Kansas Governor Sam Brownback has announced $44.5 million in education cuts to the 2014-2015 academic budget to take effect on March 7.
On February 5, after weeks of speculation, Governor Brownback used executive authority to order cuts to public K-12 and higher education funding, 1.5% and 2% respectively, in order to keep the state solvent for the remainder of the fiscal year. School districts and Kansas Board of Regents universities are expected to balance budgets from their own reserve funds.
Despite Brownback’s claims of increasing state education funding, he has simply partially restored funding lost to previous cuts. Spending in 2014 was down on average $548 per pupil from 2008, when it was at its highest under then-Governor Kathleen Sebelius. When adjusted for inflation, that amounts to a loss of $500 million in state funding in just over five years. A 2014 Kansas Supreme Court ruling found that budget cuts were harming students and underfunding some districts, and ordered $129 million added to the 2014-2015 education budget.
After eliminating Head Start funding from his first budget as governor — a move that he corrected after public outcry — the governor declined to support a grant proposal that aimed to expand and enhance preschools, citing state funding requirements even though the application explicitly stated there was no required cost sharing. Just last winter, Brownback visited kindergarten classrooms across the state to promote his push for free all-day kindergarten programs, but that plan was postponed, at best, in order to satisfy the court’s ruling for equitable school funding. Now districts are enticing experienced teachers with early retirement packages, thereby creating vacancies that could be filled by an inordinate number of less experienced — and less expensive — teachers.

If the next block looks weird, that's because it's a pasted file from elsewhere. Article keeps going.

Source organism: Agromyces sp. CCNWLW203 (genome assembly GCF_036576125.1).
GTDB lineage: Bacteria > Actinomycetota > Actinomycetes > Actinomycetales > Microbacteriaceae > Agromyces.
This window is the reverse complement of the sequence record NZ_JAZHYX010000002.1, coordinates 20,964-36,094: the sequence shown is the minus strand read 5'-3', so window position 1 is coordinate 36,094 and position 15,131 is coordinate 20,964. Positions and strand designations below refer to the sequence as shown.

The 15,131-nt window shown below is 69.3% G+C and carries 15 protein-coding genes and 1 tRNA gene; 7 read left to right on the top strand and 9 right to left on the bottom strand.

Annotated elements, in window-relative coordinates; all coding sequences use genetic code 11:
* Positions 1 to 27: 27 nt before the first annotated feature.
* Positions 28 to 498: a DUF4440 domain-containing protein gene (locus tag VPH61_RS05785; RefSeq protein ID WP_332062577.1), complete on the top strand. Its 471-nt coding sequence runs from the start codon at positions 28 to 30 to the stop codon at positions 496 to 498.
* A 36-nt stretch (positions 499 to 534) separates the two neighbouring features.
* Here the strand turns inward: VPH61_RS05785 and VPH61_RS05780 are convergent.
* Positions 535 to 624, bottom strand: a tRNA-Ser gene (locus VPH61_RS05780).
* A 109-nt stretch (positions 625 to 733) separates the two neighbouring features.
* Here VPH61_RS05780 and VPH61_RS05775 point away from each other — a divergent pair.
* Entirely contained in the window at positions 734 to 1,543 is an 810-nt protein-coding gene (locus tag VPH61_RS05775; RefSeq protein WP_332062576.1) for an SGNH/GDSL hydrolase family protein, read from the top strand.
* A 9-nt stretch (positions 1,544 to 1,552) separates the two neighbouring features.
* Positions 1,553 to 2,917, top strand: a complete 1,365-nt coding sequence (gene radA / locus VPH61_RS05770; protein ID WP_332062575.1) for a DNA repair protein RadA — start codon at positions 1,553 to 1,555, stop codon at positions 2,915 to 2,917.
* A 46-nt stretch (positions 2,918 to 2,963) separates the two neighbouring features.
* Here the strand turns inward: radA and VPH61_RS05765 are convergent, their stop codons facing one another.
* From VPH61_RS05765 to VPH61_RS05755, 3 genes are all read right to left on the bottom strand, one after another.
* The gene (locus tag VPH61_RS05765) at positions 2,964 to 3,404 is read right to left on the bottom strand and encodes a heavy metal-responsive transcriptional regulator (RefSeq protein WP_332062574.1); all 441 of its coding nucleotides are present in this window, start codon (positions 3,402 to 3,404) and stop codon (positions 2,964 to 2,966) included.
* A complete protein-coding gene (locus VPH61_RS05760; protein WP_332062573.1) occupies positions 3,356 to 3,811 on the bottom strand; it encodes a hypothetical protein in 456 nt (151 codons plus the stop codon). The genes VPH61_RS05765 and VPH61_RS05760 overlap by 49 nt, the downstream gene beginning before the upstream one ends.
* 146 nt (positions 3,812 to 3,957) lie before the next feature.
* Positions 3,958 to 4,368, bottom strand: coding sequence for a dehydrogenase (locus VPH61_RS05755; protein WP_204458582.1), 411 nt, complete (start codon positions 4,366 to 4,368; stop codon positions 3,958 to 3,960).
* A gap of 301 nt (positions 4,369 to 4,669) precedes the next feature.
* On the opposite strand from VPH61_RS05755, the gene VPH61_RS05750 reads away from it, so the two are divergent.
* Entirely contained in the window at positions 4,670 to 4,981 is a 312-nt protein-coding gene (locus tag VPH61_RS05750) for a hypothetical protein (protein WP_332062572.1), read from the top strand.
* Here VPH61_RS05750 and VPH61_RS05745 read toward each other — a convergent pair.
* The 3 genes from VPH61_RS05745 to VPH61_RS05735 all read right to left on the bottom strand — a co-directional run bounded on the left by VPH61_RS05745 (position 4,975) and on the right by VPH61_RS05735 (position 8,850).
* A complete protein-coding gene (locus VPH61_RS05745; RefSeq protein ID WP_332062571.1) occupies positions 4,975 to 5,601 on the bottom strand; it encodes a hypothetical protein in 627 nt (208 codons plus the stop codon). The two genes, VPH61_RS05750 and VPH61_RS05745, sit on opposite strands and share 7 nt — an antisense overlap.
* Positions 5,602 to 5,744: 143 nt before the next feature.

Kansas students and teachers are currently suffering the consequences of income and sales tax cuts, but the true impacts will be felt for years to come. Research shows that children who participate in early childhood programs such as prekindergarten and Head Start enter school with fewer socioeconomic-related learning gaps and more prepared for success in school. Additionally, full-day kindergarten programs continue to close income-related learning gaps, lead to higher reading scores and literacy rates in early grades, and improve students’ long-term achievement. Students’ continued literacy development is largely contingent upon teachers’ knowledge and use of literacy strategies, much of which is passed from teachers with more years of experience to those who are newer to the profession, especially in the upper grades.
Cuts to education funding have undermined the governor’s declaration that improving literacy and graduation rates were among his top priorities. An anticipated $400 million to $600 million budget shortfall in the 2015 fiscal year has the state’s public school districts and regents universities bracing for yet another round of education cuts.